Maplesville UMC
Thursday, May 06, 2021

Maplesville United Methodist Church History

The history of the Maplesville UMC and the town of Maplesville are uniquely intertwined. Old Maplesville was originally located several miles east, at the intersection of what was Fort Jackson Road, running east-west, and Elyton Road, running north-south. Originally settled by migrants from Georgia, South Carolina, and farther north, it had water, game, timber, and rich soil. It also was on the stage coach route between Montgomery and Tuscaloosa, where the state capitol was formerly located.
In the 1850’s the Tennessee River Railroad was completed from Selma north to Montevallo; it quickly became a convenient method of transporting goods to markets in Selma and beyond, via the Alabama River. This resulted in an inevitable move of citizens and businesses closer to the railroad, several miles to the west. Initially called Cuba, it soon became the new Maplesville.
The Maplesville Methodist Church was constructed in 1850 on land where the Methodist Cemetery is now located, about ½ mile south of City Hall on Highway 22. It had previously served as a campsite for cotton farmers who were hauling bales of cotton to Selma and needed a good stop-over location. Early church records were destroyed by fire but verbal history says the first pastor was Reverend Bilbo. The church also served as a school house as well as being a place of worship for other faiths and religions, as it was the only church in town. It is an excellent example of the one-room Gothic Revival  church building prevalent in that era and one of the best preserved in the state.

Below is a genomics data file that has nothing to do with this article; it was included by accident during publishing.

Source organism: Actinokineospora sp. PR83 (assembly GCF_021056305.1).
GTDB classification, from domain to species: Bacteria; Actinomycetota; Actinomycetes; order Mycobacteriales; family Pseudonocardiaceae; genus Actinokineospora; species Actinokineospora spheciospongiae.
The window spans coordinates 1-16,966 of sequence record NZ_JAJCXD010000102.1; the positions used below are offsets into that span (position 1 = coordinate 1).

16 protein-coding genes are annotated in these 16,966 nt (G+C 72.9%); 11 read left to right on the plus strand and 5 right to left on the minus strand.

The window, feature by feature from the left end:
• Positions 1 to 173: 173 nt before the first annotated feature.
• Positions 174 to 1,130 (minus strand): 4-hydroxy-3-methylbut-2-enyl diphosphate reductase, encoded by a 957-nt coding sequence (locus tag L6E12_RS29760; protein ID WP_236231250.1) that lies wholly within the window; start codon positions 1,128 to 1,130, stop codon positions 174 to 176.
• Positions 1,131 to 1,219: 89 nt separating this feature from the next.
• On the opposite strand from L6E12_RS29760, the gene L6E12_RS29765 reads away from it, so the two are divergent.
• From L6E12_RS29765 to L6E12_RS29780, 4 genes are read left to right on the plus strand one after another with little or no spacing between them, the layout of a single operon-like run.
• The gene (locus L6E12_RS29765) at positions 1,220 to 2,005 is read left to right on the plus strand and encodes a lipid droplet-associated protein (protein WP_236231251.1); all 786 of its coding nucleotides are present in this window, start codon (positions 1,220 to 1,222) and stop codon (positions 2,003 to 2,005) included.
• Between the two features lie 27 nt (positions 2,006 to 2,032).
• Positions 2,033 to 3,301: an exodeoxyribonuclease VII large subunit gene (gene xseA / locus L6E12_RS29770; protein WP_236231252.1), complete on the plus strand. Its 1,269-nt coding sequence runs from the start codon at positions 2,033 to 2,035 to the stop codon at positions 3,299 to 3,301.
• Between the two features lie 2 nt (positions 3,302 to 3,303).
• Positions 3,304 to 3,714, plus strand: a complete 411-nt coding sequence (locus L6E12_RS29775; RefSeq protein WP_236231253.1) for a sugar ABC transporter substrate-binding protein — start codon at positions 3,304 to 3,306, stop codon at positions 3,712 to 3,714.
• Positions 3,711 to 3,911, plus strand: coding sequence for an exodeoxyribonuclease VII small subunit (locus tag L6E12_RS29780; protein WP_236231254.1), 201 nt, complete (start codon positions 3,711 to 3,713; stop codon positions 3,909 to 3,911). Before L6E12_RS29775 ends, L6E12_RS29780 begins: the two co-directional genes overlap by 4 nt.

When the railroad began operation, a decision was made to locate the church where it could be seen from the trains. In 1887 the present site was purchased, the original structure was dismantled, numbered, moved to the new site, and re-assembled. It remains there today.
In 1953 a Fellowship Hall was added to the church, providing Sunday School rooms, a kitchen, a recreation space, and bathrooms.
In recent years the congregation has done extensive restoration to the building and the grounds. It has also added a walking trail with meditation gardens, for the use of the church members as well as visitors. We hope you will share them all with us.